JAZZFEST!!! (part 2)

Now that I've gone through the music, I figured I'd share the people, food, and city.   Though the next couple of pictures are really from a music group, I included them in "people" because they are a people.  Last year I saw the Mardis Gras Indians perform and really just thought they were a fun family band.  However, I was missing a lot of the story.  Apparently the Mardis Gras Indians are real tribes of African Americans spread throughout New Orleans.  They originiated in the mid 19th century circumventing some of the worst racial segregation laws by representing themselves as Indians.  It's really interesting and you can read more here.

Click the link below for more photos! 

As I'm primarily a people photographer (I can't take a landscape photo to save my life), I figured it would be fun to get some random candids of people at the fest.  Here are a few.


And now onto the food.  One of the other best things about Jazzfest (there are many "best" things about Jazzfest) is the food!  There's not a hot dog or burger in sight.  However, while there I did eat:  crawfish bread, red beans and rice, crawfish monica, white chocolate bread pudding, indian tacos, strawberry shortcake, and a couple of specialty teas.  I wish I had room for more!  Sadly I didn't think to take pics of everything I ate, but I did come away with these two photos.


Boiled crawfish:

And as a bonus- my favorite photo of the weekend.  Keri being eaten by a crawfish.

Friday we took the day off of Jazzfest and explored New Orleans.  Though not at the top of everyone's list, I wanted to see the 9th Ward as I've heard it's still pretty desolate due to natives not being able to return to the city.  Driving around there with my tour guide, Caroline we were able to see some of the neighborhoods that still haven't been rebuilt.  Here are a couple of photos of some houses still boarded up.  I didn't really want to get out and walk around, so the 9th Ward photos are limited.  The spraypaint code on the first two photos is from the national guard to note when they checked the houses after the floodwaters subsided.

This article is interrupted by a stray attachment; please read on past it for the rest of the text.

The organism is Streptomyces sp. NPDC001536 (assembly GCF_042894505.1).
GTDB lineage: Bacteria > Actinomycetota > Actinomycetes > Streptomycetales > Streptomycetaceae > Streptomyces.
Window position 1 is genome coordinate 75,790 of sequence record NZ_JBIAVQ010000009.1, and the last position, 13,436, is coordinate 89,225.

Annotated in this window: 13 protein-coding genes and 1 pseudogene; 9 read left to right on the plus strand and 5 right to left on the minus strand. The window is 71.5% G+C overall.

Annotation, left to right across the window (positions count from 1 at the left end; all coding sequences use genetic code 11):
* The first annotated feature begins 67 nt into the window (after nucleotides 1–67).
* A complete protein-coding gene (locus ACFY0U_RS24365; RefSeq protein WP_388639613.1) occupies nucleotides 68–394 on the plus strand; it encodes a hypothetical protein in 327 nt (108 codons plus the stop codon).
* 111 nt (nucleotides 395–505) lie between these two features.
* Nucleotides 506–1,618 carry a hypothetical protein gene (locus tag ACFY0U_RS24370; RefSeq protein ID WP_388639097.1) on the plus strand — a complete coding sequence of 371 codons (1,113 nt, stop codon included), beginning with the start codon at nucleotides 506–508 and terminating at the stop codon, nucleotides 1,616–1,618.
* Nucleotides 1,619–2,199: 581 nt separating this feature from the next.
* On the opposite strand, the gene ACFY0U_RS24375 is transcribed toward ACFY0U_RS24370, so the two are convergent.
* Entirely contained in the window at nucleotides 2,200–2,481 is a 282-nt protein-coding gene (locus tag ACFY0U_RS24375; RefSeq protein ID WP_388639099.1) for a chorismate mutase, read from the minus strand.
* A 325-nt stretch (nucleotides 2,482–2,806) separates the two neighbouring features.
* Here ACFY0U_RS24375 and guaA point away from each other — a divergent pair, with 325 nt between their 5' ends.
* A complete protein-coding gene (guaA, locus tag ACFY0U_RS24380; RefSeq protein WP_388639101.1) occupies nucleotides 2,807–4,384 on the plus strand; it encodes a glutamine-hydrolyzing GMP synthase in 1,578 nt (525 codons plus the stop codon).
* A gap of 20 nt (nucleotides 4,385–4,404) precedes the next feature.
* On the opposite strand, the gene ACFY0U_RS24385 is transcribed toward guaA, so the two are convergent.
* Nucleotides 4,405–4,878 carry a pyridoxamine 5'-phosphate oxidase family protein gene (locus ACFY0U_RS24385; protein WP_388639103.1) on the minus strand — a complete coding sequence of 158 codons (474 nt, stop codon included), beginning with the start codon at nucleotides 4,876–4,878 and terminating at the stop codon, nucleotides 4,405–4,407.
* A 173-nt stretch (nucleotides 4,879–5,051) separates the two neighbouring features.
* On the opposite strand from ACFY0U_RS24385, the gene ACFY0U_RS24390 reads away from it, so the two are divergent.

After the 9th Ward, we walk around the French Quarter and I snapped these photos.


And now the final picture is accompanied by an uplifting story Caroline told us.  This statue of Jesus is in a courtyard of a church in the French Quarter.  She said before Katrina made landfall, the expected path of the eye of the hurricane was to travel directly down Canal street and destroy downtown and the French Quarter.  Apparently Katrina changed her path and although nearly drowned the city, downtown was relatively safe.  While Hurricane Katrina did not affect the French Quarter as profoundly as other parts of New Orleans, the high winds managed to displace two large oak trees in St. Anthony's Garden behind the Cathedral. The trees dislodged thirty feet of ornamental gate, while the nearby marble statue of Jesus Christ lost only a forefinger and a thumb.  So, the thought is that Jesus "flicked" the Hurricane away from the French Quarter.  Sadly I didn't have a zoom lens with me to get close enough, you can see someone else's photo of Jesus's hands here.


Alright, I usually try not to use too many exclamation marks unless I'm really excited (or emailing a potential bridezilla).  However, I really do love Jazzfest in New Orleans.   It's the perfect mix of my favorite things in life- music, food, friends, and late nights of fun in the Big Easy.   In fact, they say that the best thing about Jazzfest is that when you leave Jazzfest, you're still in New Orleans.  Keri and I went last year and had an amazing time.  This time more of our friends were able to make it and all fit into a 2 bedroom shotgun house Uptown on Magazine street hosted by an amazing newly engaged couple (soon to be the Stedmans). 

Click the link below for more!